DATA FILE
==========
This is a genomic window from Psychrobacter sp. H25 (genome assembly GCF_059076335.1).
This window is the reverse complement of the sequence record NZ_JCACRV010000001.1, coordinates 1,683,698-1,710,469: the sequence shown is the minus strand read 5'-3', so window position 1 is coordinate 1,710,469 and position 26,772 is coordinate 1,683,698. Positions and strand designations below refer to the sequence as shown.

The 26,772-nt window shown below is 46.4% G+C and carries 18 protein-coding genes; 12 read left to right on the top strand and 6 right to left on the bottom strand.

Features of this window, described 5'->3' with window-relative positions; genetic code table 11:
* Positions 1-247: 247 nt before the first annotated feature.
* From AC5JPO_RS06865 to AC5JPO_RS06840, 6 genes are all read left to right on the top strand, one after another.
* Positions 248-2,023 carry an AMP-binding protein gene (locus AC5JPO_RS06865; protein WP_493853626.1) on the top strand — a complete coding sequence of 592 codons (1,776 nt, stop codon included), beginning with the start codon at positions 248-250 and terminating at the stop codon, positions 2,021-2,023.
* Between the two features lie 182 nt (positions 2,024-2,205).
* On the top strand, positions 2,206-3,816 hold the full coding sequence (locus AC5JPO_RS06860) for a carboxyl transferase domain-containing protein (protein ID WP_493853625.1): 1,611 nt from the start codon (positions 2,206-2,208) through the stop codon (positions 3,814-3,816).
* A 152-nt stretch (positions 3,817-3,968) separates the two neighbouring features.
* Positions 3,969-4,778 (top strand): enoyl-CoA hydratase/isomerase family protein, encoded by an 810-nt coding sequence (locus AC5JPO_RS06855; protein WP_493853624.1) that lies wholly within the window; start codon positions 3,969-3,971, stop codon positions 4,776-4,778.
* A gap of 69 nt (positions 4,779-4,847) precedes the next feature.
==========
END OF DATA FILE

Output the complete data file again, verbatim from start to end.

This is a genomic window from Psychrobacter sp. H25 (genome assembly GCF_059076335.1).
This window is the reverse complement of the sequence record NZ_JCACRV010000001.1, coordinates 1,683,698-1,710,469: the sequence shown is the minus strand read 5'-3', so window position 1 is coordinate 1,710,469 and position 26,772 is coordinate 1,683,698. Positions and strand designations below refer to the sequence as shown.

The 26,772-nt window shown below is 46.4% G+C and carries 18 protein-coding genes; 12 read left to right on the top strand and 6 right to left on the bottom strand.

Features of this window, described 5'->3' with window-relative positions; genetic code table 11:
* Positions 1-247: 247 nt before the first annotated feature.
* From AC5JPO_RS06865 to AC5JPO_RS06840, 6 genes are all read left to right on the top strand, one after another.
* Positions 248-2,023 carry an AMP-binding protein gene (locus AC5JPO_RS06865; protein WP_493853626.1) on the top strand — a complete coding sequence of 592 codons (1,776 nt, stop codon included), beginning with the start codon at positions 248-250 and terminating at the stop codon, positions 2,021-2,023.
* Between the two features lie 182 nt (positions 2,024-2,205).
* On the top strand, positions 2,206-3,816 hold the full coding sequence (locus AC5JPO_RS06860) for a carboxyl transferase domain-containing protein (protein ID WP_493853625.1): 1,611 nt from the start codon (positions 2,206-2,208) through the stop codon (positions 3,814-3,816).
* A 152-nt stretch (positions 3,817-3,968) separates the two neighbouring features.
* Positions 3,969-4,778 (top strand): enoyl-CoA hydratase/isomerase family protein, encoded by an 810-nt coding sequence (locus AC5JPO_RS06855; protein WP_493853624.1) that lies wholly within the window; start codon positions 3,969-3,971, stop codon positions 4,776-4,778.
* A gap of 69 nt (positions 4,779-4,847) precedes the next feature.